Little Green Frog: How Eitan Made a Splash at GDC

The Game Developer’s Conference is a celebration of games and game development and is punctuated by talks from game developers from around the world. Both Eitan and Jeff held talks at this year’s GDC. This year the schedule boasted over 100 talks and panels spread over three days. At the beginning of the first day, speakers are invited to pitch their upcoming panel within a 45 second time limit.

Eitan decided to sing “Little Green Frog” instead.

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Slides from Eitan’s GDC Talk, Rapid Iterative Prototyping Best Practices

Rapid, iterative prototyping best practices

BAM! Here are my slides from the talk I just gave in San Francisco on how to effectively prototype innovative video games. If you didn’t have a chance to catch the talk poke through ’em now! There’s lots of info on what we did while we were making Slam Bolt Scrappers, Go Home Dinosaurs, and the prototype of Dance Central.

Like the talk or have questions for me? Drop a comment and I’ll be sure to respond. ROCK!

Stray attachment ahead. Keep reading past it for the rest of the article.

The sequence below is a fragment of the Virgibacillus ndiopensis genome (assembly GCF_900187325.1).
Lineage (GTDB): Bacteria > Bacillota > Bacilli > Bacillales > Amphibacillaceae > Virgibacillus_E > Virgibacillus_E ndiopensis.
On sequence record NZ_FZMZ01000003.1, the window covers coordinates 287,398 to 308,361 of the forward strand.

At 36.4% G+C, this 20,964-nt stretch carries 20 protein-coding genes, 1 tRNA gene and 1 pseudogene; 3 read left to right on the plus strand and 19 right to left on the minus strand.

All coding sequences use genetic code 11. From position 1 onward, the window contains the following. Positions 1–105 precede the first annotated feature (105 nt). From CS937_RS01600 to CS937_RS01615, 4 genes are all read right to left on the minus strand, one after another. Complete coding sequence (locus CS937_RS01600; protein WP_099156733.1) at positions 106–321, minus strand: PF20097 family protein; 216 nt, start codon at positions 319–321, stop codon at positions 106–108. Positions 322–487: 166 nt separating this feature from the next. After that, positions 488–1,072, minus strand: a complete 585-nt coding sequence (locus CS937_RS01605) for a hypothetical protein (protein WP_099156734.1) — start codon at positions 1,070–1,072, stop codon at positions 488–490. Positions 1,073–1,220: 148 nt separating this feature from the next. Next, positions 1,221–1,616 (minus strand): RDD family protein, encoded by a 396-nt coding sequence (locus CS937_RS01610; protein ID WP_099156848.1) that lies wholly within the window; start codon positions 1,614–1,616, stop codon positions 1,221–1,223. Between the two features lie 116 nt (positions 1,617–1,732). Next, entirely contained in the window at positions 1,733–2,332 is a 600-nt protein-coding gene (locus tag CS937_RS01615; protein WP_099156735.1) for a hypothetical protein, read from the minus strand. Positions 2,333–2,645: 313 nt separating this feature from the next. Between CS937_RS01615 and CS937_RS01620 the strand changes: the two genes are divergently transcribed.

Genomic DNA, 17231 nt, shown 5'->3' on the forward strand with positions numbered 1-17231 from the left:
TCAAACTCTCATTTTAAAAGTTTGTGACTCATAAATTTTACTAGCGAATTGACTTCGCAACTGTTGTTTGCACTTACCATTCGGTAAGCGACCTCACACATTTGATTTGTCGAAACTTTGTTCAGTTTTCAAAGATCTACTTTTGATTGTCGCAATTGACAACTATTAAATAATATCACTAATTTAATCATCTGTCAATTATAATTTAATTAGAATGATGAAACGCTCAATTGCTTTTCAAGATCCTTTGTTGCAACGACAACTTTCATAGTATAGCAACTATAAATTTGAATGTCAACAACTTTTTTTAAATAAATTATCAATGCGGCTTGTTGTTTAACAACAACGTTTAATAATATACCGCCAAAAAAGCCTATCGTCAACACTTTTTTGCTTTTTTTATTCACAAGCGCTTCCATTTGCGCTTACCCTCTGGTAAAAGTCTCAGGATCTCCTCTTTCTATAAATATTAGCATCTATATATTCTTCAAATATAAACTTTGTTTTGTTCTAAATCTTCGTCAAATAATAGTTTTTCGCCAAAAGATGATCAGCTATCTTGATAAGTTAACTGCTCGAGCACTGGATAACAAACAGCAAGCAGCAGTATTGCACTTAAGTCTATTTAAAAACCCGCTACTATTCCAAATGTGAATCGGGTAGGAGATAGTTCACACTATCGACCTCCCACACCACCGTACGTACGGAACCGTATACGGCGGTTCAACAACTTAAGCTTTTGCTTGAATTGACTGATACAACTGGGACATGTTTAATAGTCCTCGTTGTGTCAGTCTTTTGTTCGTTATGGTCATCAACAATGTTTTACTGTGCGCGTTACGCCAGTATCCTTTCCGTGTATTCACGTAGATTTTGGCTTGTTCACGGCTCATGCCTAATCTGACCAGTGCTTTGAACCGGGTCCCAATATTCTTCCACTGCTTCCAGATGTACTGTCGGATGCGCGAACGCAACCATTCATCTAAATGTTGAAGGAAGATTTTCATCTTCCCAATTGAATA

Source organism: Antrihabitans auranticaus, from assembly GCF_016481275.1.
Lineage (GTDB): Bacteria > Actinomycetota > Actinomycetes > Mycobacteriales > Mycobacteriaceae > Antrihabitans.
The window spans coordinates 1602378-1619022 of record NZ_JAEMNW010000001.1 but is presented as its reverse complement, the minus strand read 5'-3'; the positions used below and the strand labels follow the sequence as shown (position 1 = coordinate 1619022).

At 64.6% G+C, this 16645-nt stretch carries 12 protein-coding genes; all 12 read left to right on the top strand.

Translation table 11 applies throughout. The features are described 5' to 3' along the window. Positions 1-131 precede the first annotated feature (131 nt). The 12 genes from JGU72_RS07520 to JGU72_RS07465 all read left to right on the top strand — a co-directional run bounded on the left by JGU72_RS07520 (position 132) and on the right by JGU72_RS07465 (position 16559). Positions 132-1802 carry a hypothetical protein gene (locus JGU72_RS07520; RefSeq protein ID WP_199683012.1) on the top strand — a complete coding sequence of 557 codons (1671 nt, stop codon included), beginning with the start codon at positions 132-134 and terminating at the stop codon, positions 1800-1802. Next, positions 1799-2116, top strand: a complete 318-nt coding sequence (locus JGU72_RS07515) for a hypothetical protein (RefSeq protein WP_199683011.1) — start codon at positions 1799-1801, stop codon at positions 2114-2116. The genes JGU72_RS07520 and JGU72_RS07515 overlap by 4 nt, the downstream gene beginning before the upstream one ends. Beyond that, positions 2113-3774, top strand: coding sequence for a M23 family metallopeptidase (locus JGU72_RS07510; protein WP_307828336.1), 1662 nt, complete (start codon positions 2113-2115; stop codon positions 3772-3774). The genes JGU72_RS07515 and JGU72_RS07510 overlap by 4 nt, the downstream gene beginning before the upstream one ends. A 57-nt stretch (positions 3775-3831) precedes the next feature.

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GDC 2012: I’m talking about Prototyping on Wed at 3:30

If you are at GDC in San Francisco this weekend then come check out my talk titled “Rapid, Iterative Prototyping Best Practices” on Wed at 3:30. I’m going to go over the design and production process behind the early versions of Slam Bolt Scrappers, Dance Central, and of course Go Home Dinosaurs. It’s gonna be a blast!

Not in SF this week? Never fear! I’ll post the slides from the talk up here as soon as it’s over so you can follow along at home.

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Global Game Jam: Sleepwalking Backwards

At the Global Game Jam this past weekend, I was part of a team that created a Commodore 64 game called “Sleepwalking Backwards.” It’s a short narrative experience, written and designed by Jonathon Myers. Go play the game here!

Why a C64 game?

The C64 is the first computer I had as a kid, and the machine I learned to program on. The programs I would write would be simple things written in BASIC. They might ask you questions and give simple responses, or draw some ASCII art on the screen. Most of them would involve rapidly flashing the colored border around the screen, because it was an easy and fun effect. I remember filling several floppy disks with these little experiments.

Early last year my interest got rekindled in the old machine, and I started playing around with programming for it again. I remembered several things that I wasn’t able to figure out as a kid — machine language, bitmap graphics, sound — and thought it would be cool to go back …

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